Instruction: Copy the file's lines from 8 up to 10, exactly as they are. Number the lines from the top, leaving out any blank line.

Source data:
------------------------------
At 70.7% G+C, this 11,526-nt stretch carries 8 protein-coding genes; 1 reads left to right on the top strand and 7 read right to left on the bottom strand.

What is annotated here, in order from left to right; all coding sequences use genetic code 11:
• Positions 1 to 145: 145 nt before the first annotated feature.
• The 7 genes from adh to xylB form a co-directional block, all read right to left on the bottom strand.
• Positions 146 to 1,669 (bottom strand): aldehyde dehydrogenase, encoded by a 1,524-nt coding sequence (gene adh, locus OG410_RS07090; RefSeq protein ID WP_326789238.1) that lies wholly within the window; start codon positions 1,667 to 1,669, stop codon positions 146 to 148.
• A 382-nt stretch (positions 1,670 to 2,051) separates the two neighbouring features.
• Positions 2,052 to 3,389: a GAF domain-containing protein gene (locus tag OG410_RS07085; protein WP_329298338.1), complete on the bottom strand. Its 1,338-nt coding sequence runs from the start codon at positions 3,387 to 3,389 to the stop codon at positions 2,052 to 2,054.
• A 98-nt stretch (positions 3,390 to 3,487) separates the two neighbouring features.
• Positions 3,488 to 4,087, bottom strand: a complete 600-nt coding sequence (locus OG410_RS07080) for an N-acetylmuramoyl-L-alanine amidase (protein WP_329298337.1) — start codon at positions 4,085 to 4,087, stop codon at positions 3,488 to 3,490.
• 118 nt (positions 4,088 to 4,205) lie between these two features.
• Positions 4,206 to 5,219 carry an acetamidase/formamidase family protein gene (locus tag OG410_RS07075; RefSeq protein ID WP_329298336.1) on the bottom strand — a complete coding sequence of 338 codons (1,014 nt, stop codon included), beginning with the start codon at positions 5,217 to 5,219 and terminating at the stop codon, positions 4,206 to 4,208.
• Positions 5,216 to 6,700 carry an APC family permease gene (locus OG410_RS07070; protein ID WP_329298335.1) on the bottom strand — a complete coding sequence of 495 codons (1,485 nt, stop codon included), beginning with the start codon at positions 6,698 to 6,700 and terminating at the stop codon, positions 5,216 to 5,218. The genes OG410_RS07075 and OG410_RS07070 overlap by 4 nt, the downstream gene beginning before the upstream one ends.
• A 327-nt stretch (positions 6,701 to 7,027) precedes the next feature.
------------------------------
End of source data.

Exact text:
• A 98-nt stretch (positions 3,390 to 3,487) separates the two neighbouring features.
• Positions 3,488 to 4,087, bottom strand: a complete 600-nt coding sequence (locus OG410_RS07080) for an N-acetylmuramoyl-L-alanine amidase (protein WP_329298337.1) — start codon at positions 4,085 to 4,087, stop codon at positions 3,488 to 3,490.
• 118 nt (positions 4,088 to 4,205) lie between these two features.